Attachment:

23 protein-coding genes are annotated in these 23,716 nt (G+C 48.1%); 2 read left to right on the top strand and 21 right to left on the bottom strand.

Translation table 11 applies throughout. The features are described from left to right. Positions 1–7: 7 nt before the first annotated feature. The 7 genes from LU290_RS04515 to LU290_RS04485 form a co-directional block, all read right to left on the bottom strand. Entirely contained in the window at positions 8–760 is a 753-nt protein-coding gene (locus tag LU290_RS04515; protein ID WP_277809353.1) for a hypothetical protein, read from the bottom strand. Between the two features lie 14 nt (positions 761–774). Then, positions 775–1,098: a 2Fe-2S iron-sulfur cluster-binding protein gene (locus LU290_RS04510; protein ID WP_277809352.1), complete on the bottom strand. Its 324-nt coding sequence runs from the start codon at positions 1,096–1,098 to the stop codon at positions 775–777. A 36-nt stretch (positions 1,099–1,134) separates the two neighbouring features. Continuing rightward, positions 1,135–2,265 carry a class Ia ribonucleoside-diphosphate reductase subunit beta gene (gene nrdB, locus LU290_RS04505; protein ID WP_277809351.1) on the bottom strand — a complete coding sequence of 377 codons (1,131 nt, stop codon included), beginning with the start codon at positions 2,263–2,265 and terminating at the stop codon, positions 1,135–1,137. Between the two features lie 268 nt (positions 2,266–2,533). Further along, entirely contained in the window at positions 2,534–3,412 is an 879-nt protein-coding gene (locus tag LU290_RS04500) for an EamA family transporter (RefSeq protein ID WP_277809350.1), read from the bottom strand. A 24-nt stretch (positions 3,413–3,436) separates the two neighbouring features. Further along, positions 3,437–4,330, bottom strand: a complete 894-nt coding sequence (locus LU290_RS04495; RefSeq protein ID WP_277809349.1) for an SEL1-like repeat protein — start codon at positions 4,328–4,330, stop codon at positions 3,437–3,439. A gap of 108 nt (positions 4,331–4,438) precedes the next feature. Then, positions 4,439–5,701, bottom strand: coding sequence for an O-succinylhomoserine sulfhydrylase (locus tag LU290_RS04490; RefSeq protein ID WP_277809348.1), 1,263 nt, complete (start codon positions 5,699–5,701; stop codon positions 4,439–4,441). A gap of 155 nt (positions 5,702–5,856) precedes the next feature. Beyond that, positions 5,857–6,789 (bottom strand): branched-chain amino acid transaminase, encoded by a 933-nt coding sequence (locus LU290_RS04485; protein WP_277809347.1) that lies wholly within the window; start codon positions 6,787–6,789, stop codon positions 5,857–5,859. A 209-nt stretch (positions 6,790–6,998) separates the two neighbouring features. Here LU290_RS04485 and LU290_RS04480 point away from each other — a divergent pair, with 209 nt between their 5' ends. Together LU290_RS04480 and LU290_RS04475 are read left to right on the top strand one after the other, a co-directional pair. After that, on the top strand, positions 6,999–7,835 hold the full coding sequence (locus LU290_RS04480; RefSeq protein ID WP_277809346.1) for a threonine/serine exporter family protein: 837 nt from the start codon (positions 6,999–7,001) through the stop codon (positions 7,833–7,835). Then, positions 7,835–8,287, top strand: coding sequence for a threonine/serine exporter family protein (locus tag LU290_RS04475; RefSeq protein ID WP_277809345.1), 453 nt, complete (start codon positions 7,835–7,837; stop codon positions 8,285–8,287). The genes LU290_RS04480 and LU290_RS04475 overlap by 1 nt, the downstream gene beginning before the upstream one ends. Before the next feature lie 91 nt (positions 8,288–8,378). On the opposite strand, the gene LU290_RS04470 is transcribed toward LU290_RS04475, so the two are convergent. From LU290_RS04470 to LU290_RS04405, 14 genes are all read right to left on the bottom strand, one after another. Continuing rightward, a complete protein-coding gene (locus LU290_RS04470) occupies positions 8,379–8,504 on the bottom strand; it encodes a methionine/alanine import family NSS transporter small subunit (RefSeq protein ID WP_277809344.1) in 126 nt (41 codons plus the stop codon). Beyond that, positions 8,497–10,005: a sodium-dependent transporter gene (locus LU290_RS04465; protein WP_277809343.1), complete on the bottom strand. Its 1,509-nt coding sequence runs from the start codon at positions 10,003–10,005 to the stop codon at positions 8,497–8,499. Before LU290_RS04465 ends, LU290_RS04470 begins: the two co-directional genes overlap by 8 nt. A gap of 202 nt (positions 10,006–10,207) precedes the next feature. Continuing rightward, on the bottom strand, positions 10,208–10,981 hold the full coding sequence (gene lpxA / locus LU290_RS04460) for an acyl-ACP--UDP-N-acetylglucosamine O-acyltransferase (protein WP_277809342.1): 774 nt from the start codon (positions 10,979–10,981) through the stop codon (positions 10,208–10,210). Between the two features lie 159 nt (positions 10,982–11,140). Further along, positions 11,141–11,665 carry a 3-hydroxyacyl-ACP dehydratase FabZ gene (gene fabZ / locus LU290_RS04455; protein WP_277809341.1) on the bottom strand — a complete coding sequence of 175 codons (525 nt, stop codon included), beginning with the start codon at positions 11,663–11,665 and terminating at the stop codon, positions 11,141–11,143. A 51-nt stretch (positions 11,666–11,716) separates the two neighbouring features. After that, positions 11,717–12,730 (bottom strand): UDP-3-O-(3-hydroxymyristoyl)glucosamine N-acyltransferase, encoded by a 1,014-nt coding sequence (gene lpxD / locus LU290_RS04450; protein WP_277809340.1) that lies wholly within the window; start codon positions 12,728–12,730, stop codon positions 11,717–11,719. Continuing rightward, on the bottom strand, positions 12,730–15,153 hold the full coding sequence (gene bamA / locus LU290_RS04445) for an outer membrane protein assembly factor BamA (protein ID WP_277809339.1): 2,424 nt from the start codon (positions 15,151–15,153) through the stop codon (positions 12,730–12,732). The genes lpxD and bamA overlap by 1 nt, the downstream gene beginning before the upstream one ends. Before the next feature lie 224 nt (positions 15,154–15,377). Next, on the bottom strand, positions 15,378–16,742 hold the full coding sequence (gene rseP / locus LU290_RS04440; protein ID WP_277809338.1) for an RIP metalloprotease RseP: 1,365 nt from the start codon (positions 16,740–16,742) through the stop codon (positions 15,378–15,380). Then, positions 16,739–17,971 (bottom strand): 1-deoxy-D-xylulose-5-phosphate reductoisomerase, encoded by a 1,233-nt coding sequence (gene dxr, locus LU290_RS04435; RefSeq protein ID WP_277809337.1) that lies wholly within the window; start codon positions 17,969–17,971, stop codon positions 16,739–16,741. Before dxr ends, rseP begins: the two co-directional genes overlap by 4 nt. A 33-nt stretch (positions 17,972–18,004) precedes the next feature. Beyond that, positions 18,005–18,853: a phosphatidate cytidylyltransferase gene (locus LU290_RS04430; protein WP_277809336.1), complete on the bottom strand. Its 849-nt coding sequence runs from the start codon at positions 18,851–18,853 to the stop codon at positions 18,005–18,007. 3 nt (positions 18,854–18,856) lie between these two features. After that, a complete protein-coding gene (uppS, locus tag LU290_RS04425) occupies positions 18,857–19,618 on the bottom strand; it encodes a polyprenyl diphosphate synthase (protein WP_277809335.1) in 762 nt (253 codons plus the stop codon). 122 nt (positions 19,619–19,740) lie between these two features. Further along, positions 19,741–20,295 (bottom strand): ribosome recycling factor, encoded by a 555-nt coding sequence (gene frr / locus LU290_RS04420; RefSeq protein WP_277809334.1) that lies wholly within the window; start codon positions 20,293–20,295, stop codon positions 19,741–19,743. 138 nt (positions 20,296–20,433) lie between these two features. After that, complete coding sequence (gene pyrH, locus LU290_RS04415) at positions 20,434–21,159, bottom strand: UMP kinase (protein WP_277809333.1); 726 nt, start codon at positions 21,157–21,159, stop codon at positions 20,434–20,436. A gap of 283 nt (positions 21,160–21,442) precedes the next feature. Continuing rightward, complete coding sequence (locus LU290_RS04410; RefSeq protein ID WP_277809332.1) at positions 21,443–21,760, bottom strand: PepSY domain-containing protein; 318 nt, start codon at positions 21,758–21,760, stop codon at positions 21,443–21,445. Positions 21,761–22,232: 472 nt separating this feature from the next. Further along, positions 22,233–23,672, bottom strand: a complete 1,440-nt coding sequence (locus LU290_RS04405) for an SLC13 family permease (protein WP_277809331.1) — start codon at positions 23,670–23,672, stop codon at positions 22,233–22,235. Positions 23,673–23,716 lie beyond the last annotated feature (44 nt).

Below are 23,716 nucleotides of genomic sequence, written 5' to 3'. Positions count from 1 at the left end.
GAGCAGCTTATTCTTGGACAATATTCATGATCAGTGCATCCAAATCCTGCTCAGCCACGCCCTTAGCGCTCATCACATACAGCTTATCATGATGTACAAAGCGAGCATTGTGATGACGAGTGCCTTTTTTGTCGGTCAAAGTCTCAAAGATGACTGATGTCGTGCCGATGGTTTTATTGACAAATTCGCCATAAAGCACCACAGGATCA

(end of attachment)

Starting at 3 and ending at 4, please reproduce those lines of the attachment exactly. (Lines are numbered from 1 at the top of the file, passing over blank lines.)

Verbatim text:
Below are 23,716 nucleotides of genomic sequence, written 5' to 3'. Positions count from 1 at the left end.
GAGCAGCTTATTCTTGGACAATATTCATGATCAGTGCATCCAAATCCTGCTCAGCCACGCCCTTAGCGCTCATCACATACAGCTTATCATGATGTACAAAGCGAGCATTGTGATGACGAGTGCCTTTTTTGTCGGTCAAAGTCTCAAAGATGACTGATGTCGTGCCGATGGTTTTATTGACAAATTCGCCATAAAGCACCACAGGATCA